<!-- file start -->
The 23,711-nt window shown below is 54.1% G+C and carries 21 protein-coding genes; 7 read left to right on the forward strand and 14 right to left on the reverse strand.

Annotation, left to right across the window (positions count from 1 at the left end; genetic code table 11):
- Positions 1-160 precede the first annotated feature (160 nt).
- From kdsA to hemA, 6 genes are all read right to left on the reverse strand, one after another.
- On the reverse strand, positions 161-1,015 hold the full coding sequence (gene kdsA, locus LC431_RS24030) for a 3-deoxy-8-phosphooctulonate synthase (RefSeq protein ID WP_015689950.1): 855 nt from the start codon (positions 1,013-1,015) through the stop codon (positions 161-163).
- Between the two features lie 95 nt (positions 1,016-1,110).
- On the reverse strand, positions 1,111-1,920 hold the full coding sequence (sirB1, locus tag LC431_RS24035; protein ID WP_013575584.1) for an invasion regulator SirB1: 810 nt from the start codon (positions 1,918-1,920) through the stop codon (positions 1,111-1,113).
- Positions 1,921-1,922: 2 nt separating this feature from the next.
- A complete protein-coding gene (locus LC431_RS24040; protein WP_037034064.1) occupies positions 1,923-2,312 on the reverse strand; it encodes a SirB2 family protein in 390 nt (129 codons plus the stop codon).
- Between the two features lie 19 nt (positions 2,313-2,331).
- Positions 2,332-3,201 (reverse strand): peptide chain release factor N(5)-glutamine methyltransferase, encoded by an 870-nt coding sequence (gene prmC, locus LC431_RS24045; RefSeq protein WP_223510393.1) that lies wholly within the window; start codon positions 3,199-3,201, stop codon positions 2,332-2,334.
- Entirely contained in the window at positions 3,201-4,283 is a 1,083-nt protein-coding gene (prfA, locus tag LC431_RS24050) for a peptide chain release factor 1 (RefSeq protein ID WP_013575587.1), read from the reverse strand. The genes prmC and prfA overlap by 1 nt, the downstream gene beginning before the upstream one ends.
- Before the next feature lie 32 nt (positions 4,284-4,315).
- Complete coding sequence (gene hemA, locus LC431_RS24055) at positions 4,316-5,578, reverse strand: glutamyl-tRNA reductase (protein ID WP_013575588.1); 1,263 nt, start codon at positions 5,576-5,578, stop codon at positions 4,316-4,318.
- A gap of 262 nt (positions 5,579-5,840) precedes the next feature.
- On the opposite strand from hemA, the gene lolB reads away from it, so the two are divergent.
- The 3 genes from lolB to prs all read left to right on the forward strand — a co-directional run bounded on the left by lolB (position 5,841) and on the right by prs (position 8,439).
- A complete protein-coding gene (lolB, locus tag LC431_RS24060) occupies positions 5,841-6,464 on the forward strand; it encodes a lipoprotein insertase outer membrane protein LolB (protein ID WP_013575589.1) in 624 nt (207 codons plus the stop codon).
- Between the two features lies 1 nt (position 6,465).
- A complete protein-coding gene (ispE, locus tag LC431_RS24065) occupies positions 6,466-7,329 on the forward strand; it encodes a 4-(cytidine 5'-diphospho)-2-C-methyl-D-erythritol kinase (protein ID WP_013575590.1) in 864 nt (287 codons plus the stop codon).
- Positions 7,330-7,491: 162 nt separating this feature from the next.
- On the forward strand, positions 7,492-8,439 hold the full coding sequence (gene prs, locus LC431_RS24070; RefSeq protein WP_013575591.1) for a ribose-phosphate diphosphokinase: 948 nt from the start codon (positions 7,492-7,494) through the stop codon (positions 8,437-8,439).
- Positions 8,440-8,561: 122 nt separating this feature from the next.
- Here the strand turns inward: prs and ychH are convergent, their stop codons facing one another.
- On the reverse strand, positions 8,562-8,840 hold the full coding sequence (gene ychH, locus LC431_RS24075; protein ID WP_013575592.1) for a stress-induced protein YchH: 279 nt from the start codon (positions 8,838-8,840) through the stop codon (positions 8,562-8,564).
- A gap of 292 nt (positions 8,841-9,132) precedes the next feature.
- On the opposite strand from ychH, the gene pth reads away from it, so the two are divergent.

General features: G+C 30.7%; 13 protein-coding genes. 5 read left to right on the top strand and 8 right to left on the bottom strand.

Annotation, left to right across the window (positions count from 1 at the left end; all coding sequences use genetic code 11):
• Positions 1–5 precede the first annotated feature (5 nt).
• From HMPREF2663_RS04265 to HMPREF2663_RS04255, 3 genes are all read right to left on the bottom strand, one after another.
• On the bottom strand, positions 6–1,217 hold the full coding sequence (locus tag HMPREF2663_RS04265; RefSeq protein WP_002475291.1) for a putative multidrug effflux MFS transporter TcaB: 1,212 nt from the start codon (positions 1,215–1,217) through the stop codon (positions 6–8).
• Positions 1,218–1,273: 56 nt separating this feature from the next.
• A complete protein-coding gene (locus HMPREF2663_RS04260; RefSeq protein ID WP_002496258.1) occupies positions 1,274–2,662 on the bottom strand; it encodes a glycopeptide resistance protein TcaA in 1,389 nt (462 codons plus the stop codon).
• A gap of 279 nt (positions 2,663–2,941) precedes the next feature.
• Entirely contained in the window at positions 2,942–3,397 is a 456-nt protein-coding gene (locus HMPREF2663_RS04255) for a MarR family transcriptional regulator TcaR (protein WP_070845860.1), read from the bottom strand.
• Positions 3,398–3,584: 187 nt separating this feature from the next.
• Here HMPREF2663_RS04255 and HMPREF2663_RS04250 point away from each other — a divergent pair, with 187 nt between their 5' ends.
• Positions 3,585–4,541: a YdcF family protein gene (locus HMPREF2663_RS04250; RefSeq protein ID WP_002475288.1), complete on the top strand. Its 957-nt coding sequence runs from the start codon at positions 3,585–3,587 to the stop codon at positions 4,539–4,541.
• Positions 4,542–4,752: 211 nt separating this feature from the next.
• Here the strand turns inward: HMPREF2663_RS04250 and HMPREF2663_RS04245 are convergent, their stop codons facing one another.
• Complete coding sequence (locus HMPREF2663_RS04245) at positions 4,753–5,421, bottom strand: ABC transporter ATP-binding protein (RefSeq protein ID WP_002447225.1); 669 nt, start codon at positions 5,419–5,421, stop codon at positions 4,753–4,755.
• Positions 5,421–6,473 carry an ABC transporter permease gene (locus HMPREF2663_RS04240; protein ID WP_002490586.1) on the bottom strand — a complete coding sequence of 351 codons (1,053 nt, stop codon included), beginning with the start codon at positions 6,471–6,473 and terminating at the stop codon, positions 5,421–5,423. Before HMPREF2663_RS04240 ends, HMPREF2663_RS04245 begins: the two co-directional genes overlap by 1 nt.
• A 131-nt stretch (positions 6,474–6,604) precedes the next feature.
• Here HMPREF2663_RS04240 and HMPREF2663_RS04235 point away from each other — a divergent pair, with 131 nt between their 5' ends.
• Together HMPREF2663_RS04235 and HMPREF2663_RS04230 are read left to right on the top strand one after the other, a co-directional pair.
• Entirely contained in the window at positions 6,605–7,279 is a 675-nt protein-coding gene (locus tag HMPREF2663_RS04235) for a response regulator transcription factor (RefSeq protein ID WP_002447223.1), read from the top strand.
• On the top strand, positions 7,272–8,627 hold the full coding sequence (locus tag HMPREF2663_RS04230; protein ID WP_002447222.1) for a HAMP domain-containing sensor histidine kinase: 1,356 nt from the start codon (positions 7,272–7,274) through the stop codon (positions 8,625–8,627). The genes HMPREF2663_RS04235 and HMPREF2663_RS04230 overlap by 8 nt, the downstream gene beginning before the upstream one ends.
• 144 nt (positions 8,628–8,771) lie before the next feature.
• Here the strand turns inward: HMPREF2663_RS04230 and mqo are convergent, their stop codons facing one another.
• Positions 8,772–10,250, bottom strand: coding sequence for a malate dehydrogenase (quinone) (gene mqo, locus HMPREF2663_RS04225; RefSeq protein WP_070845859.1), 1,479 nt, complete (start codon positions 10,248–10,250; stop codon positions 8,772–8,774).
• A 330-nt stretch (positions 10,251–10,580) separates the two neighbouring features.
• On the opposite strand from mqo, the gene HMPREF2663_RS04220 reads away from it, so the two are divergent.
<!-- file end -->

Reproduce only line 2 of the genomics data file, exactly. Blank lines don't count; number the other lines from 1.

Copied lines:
Annotation, left to right across the window (positions count from 1 at the left end; genetic code table 11):